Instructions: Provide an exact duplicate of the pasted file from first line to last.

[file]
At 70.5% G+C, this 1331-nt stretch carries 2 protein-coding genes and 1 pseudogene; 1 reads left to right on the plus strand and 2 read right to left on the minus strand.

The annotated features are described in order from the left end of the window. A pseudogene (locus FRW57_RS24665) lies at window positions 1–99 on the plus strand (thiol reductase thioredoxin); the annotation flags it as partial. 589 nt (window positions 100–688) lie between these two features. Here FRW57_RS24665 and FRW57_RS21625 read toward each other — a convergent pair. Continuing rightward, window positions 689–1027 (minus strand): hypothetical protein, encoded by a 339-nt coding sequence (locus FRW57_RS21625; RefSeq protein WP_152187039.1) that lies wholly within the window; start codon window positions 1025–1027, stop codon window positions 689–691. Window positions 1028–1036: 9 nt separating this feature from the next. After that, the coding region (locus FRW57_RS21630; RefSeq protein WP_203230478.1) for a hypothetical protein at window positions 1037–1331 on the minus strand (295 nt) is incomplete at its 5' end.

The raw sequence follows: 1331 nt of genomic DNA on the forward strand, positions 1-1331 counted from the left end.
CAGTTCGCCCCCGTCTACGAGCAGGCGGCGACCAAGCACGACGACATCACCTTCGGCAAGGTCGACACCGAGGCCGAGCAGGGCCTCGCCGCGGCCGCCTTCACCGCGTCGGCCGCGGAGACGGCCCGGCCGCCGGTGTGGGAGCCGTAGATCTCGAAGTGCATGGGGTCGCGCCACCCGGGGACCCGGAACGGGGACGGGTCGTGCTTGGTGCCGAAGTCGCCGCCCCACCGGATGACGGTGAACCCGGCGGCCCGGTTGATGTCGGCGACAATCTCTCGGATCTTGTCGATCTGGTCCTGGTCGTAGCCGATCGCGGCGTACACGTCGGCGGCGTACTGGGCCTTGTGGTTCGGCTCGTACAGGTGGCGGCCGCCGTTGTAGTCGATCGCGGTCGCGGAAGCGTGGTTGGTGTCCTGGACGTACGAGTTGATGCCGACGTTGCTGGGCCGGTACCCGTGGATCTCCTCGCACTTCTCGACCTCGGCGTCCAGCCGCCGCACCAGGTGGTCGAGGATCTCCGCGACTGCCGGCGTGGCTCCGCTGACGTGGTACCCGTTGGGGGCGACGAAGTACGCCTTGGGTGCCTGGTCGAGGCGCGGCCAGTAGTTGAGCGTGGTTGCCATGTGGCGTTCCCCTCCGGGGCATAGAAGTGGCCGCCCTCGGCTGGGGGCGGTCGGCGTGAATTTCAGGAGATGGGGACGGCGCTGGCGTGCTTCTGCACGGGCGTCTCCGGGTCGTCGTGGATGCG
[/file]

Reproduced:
At 70.5% G+C, this 1331-nt stretch carries 2 protein-coding genes and 1 pseudogene; 1 reads left to right on the plus strand and 2 read right to left on the minus strand.

The annotated features are described in order from the left end of the window. A pseudogene (locus FRW57_RS24665) lies at window positions 1–99 on the plus strand (thiol reductase thioredoxin); the annotation flags it as partial. 589 nt (window positions 100–688) lie between these two features. Here FRW57_RS24665 and FRW57_RS21625 read toward each other — a convergent pair. Continuing rightward, window positions 689–1027 (minus strand): hypothetical protein, encoded by a 339-nt coding sequence (locus FRW57_RS21625; RefSeq protein WP_152187039.1) that lies wholly within the window; start codon window positions 1025–1027, stop codon window positions 689–691. Window positions 1028–1036: 9 nt separating this feature from the next. After that, the coding region (locus FRW57_RS21630; RefSeq protein WP_203230478.1) for a hypothetical protein at window positions 1037–1331 on the minus strand (295 nt) is incomplete at its 5' end.

The raw sequence follows: 1331 nt of genomic DNA on the forward strand, positions 1-1331 counted from the left end.
CAGTTCGCCCCCGTCTACGAGCAGGCGGCGACCAAGCACGACGACATCACCTTCGGCAAGGTCGACACCGAGGCCGAGCAGGGCCTCGCCGCGGCCGCCTTCACCGCGTCGGCCGCGGAGACGGCCCGGCCGCCGGTGTGGGAGCCGTAGATCTCGAAGTGCATGGGGTCGCGCCACCCGGGGACCCGGAACGGGGACGGGTCGTGCTTGGTGCCGAAGTCGCCGCCCCACCGGATGACGGTGAACCCGGCGGCCCGGTTGATGTCGGCGACAATCTCTCGGATCTTGTCGATCTGGTCCTGGTCGTAGCCGATCGCGGCGTACACGTCGGCGGCGTACTGGGCCTTGTGGTTCGGCTCGTACAGGTGGCGGCCGCCGTTGTAGTCGATCGCGGTCGCGGAAGCGTGGTTGGTGTCCTGGACGTACGAGTTGATGCCGACGTTGCTGGGCCGGTACCCGTGGATCTCCTCGCACTTCTCGACCTCGGCGTCCAGCCGCCGCACCAGGTGGTCGAGGATCTCCGCGACTGCCGGCGTGGCTCCGCTGACGTGGTACCCGTTGGGGGCGACGAAGTACGCCTTGGGTGCCTGGTCGAGGCGCGGCCAGTAGTTGAGCGTGGTTGCCATGTGGCGTTCCCCTCCGGGGCATAGAAGTGGCCGCCCTCGGCTGGGGGCGGTCGGCGTGAATTTCAGGAGATGGGGACGGCGCTGGCGTGCTTCTGCACGGGCGTCTCCGGGTCGTCGTGGATGCG